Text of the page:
what i bring + what you bring = therapy

For those who've never been in therapy before, let's start by simplifying it: therapy is a collaborative relationship; it boils down to what I bring plus what you bring. Some ingredients include you, your story, your concerns, me, and my tools. Please make no mistake, you're the master of your life. You drive, I ride shotgun.

The very first step (and probably most important ingredient) is finding a "good fit," which basically means a therapist who gets you. 

There's no shortage of therapists in NYC, and (from personal experience) that in and of itself can make finding a therapist overwhelming. I jokingly compare shopping for a therapist to dating in that you may have to kiss a few frogs before finding "the one." I sought for a therapist who was relatable in some way and I prioritized personality. I had to actually like my therapist, otherwise listening to (and using) their feedback would be next to impossible.  Know what's important to you, keep an open mind and allow a few sessions; you'll know when you've found a good fit, you'll feel it!

I tend to approach therapy from a holistic standpoint by focusing on overall wellness and your whole story, as opposed to individual parts.

How you define mental and physical health, your past, present, and future, your relationships, work/life balance, goals, and symptoms are all equally important.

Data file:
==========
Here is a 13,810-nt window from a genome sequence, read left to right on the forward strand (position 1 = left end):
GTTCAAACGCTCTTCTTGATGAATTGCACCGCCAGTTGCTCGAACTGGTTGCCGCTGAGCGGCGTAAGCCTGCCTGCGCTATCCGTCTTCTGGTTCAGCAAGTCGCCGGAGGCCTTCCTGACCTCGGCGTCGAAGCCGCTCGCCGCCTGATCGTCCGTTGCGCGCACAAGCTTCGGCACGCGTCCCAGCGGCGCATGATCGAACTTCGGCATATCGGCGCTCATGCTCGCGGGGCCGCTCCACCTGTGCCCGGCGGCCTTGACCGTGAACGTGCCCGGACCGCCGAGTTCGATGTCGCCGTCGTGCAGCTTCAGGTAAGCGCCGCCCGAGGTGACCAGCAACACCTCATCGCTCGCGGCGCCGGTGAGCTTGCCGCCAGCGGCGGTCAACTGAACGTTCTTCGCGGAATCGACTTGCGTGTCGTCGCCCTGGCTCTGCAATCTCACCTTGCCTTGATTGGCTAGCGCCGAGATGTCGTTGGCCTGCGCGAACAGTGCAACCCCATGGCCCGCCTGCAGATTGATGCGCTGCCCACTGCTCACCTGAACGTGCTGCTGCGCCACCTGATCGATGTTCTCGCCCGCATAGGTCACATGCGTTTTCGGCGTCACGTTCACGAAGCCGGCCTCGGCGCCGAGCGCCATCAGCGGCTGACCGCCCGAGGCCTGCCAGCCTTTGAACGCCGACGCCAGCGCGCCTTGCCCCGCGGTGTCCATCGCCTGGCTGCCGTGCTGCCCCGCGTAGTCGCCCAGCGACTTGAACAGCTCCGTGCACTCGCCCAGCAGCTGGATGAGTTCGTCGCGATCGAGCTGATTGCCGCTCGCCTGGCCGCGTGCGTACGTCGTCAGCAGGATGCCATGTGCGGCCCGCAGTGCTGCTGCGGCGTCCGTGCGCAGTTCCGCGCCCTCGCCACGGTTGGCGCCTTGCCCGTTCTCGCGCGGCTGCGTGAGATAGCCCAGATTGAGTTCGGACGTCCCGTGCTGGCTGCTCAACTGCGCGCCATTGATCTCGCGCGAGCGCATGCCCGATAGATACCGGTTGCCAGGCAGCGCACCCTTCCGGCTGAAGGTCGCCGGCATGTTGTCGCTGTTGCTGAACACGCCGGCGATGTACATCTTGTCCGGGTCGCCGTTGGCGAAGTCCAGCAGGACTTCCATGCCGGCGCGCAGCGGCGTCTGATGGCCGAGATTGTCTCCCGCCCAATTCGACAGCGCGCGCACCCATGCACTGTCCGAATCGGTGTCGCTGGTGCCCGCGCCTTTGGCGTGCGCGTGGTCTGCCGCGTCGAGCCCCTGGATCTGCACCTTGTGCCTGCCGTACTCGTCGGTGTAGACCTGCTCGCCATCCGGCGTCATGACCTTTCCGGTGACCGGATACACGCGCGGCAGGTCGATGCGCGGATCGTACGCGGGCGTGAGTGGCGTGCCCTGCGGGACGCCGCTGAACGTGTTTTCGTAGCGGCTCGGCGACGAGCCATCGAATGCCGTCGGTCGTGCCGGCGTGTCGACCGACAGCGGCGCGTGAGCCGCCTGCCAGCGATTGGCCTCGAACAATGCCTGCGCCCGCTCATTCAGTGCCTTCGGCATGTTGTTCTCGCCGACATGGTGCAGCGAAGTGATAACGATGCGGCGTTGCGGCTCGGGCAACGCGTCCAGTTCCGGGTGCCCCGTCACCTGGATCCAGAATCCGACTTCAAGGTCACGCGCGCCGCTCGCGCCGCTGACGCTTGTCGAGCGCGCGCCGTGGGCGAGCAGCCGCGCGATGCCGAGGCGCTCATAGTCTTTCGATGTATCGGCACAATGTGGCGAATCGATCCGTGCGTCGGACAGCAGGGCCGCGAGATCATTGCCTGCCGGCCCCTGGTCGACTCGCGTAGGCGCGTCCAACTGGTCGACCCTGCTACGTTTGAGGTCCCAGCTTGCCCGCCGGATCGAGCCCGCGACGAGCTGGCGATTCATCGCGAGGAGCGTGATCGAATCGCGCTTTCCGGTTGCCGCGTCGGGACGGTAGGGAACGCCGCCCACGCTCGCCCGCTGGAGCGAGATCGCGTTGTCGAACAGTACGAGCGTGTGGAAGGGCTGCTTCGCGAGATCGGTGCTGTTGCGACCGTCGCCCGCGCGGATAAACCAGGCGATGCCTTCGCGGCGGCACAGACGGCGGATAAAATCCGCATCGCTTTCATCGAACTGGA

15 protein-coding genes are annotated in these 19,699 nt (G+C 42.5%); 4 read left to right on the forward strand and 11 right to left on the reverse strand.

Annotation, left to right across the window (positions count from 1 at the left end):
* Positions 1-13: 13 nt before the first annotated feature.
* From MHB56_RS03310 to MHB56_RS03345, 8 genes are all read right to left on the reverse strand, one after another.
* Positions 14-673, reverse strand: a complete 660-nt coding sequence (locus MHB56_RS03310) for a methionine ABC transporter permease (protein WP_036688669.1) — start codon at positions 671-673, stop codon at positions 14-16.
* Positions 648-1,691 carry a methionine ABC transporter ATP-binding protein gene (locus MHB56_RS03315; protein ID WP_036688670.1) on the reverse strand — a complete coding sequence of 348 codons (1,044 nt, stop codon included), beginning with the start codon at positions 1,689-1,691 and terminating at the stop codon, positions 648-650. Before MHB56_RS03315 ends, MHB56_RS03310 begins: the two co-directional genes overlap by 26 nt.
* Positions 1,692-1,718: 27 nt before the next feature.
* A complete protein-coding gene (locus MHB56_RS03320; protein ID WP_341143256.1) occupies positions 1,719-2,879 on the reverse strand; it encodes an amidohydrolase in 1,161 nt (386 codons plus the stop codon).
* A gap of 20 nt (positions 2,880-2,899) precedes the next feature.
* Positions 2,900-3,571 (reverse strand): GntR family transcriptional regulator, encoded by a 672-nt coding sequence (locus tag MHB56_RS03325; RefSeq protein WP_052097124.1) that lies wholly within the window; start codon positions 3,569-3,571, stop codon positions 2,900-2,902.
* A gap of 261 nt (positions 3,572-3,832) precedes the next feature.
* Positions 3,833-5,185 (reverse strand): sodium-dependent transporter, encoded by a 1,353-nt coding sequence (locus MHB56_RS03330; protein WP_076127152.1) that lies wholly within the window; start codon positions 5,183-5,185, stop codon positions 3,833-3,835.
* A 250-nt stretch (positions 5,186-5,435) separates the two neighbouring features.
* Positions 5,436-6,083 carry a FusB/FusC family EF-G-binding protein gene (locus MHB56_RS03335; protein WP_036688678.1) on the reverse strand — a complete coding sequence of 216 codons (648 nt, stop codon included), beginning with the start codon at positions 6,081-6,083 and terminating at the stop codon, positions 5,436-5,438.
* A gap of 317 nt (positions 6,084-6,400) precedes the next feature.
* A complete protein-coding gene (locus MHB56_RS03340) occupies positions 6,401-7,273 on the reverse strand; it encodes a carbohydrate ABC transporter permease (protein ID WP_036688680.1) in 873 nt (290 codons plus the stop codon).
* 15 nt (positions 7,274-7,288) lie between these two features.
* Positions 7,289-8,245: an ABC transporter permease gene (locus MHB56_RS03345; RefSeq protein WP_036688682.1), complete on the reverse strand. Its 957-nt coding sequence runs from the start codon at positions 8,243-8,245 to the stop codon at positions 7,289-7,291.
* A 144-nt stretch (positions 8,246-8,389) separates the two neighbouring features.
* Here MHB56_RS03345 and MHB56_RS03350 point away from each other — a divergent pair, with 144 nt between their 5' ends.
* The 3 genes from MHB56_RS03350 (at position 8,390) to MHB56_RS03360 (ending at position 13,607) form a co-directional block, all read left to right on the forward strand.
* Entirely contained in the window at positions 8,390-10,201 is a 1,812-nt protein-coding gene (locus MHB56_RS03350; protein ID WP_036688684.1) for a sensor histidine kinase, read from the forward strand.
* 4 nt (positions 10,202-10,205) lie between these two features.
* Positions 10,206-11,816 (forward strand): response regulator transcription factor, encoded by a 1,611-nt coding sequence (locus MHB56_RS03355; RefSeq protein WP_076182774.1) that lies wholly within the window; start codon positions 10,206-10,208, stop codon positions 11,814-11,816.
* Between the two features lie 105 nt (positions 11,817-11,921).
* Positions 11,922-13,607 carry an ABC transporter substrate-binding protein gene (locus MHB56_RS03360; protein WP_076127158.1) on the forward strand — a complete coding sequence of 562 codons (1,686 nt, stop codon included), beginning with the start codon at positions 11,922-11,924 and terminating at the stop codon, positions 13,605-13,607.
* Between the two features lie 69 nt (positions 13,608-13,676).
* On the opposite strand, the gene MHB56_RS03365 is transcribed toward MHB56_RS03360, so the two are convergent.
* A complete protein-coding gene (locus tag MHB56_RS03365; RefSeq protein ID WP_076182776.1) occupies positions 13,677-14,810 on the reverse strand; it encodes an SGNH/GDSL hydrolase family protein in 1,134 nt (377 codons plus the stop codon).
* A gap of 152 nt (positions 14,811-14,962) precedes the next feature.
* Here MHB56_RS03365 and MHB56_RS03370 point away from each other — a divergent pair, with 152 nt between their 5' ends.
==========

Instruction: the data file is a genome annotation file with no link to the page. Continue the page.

I naturally lean towards Cognitive Behavioral and Psychodynamic therapy (which are fancy clinical terms that include thoughts, emotions, behavior, and early-life experiences) because most clients can initially benefit from processing those areas. However, my work is 100% tailored to fit your personality, needs and goals. I aim to establish rapport, develop a strong, collaborative relationship, and guide you to tap into your innate ability to heal yourself. Together we'll create the healthiest version of yourself.

I believe every single person can benefit from therapy no matter concern or state of health.

A huge misconception is that you have to wait until something catastrophic happens or exhaust all resources before seeking professional help. I find that therapy is most beneficial when you're feeling well and you take a proactive approach to your health (you don't wait until you feel the worst). If you currently feel that you're not in need of therapy at the moment keep in mind that personal growth isn't always linear...

Nothing changes if nothing changes.
— Similar to Albert Einstein's definition of insanity